“Kombini”: The King of Convenience

April 4, 2007 at 5:19 pm 3 comments

Question: If you were to be locked inside a store for an entire night, which store would it to be?

My answer? 7-Eleven, of course! I head straight to the nearest one whenever I’m in Japan. It’s a one-stop shop for everything from table salt to concert tickets. Concert tickets?! What the heck? Well, imagine one of those mini-ATM machines dispensing more than just money. Japan has a far more sophisticated system which not only sells tickets but video games, DVDs, toys, and more.

It’s basically like online shopping—and you might need to wait a few days to have it shipped to the store—but think of the convenience of having a secure location to receive your stuff. Personally, I hate having packages sent to my apartment in Los Angeles worried someone will steal it or disappointed when all I’m left with is a yellow “not at home” slip. Oh and yes, Japanese people do feel safe having a store worker hold on to their packages. What a different world.

konbib1i.jpg

Japanese convenience stores (a.k.a., kombini) also have the best selection of meals. There’s a bevy of bento box lunches—packed with a bed of rice, grilled meat and vegetables—and rows of rice balls stuffed with oddities like salted plum (ume), dried fish flakes (katsuo) or marinated kelp (konbu). If you prefer your food hot, the sales clerk will microwave it in a jiffy. As he hands it back, he bows respectfully, thanking you for your patronage.

With a vending machine on nearly every corner in Japan, the kombini stays ahead by offering a wide selection of tasty beverages. For the winter season there’s hot Gogo no Kocha milk tea, and to quench your thirst in the summer there’s Aquarius (a mineral sports drink) and C.C. Lemon (a citrus soda). Showcased in a separate section are the pick-me-up elixirs, filled with enough caffeine to keep even the weariest businessman on his toes.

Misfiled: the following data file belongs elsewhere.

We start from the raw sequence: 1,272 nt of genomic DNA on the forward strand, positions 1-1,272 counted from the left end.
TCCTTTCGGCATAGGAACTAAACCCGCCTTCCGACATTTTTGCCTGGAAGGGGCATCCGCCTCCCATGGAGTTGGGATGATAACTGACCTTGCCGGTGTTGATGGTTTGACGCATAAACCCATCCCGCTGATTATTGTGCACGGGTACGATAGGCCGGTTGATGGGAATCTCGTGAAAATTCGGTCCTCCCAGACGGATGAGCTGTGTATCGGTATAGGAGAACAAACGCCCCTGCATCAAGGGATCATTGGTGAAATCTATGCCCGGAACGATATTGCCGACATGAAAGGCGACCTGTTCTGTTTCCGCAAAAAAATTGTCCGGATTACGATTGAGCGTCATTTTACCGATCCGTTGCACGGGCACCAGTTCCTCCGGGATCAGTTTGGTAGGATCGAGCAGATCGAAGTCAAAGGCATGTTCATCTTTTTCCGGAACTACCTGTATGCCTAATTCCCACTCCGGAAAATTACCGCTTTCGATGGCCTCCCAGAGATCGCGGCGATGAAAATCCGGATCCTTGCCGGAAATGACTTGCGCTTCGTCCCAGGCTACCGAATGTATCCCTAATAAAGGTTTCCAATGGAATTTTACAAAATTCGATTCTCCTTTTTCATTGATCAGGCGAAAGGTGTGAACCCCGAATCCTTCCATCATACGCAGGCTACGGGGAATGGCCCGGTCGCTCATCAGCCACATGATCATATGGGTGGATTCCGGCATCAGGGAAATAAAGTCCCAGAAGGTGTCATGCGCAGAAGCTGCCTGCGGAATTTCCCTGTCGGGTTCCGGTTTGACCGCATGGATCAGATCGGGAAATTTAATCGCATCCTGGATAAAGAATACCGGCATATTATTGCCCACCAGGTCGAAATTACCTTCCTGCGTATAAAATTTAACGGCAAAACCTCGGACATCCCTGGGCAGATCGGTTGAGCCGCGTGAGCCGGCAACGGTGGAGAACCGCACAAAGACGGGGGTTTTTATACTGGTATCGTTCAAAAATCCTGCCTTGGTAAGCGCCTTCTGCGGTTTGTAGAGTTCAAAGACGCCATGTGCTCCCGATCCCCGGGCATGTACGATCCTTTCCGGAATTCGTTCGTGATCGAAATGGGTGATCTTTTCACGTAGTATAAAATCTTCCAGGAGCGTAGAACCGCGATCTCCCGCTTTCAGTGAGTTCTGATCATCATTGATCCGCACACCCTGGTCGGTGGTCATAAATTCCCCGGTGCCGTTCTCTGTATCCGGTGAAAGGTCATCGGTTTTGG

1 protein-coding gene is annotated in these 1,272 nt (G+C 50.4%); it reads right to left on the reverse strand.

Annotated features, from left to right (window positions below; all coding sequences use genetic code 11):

During my yearly trip to Japan, I look forward to checking out the newest stock of candy at the kombini. Designed with bright colors and bold lettering, the packaging alone is enough to make me grab everything on the shelf. Never mind I’m on a strict, low-calorie diet. Most candy I get from the kombini goes in my display case, open for consumption on an emergency-only basis. (^_<)

Himawari

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3 Comments Add your own

  • 1. We Love Candy! « Japanizmo Staff Blog  |  January 9, 2009 at 8:44 pm

    […] candy, candy. It ranks high among the things I love to hoard whenever I’m in Japan. And with so many choices out there – from mouth-puckering lemon drops to soda-fizzing gum – […]

    Reply
  • 2. Chop-sticking it to the Man « Japanizmo Staff Blog  |  January 9, 2009 at 8:18 pm

    […] you’ve ever been to Japan you know just how much the country relies on wooden chopsticks. At convenience stores and fast food bento chains, stock is overflowing with sticks as an offering to customers to come […]

    Reply
  • 3. Christmas Dates and Christmas Cakes « Staff Blog  |  December 17, 2007 at 9:39 am

    […] One year, I found myself hanging out with the lonely hearts club, in fact. A group of us hit up a kombini for booze and dried squid and then laid under a kotatsu (electrically heated table) all night […]

    Reply

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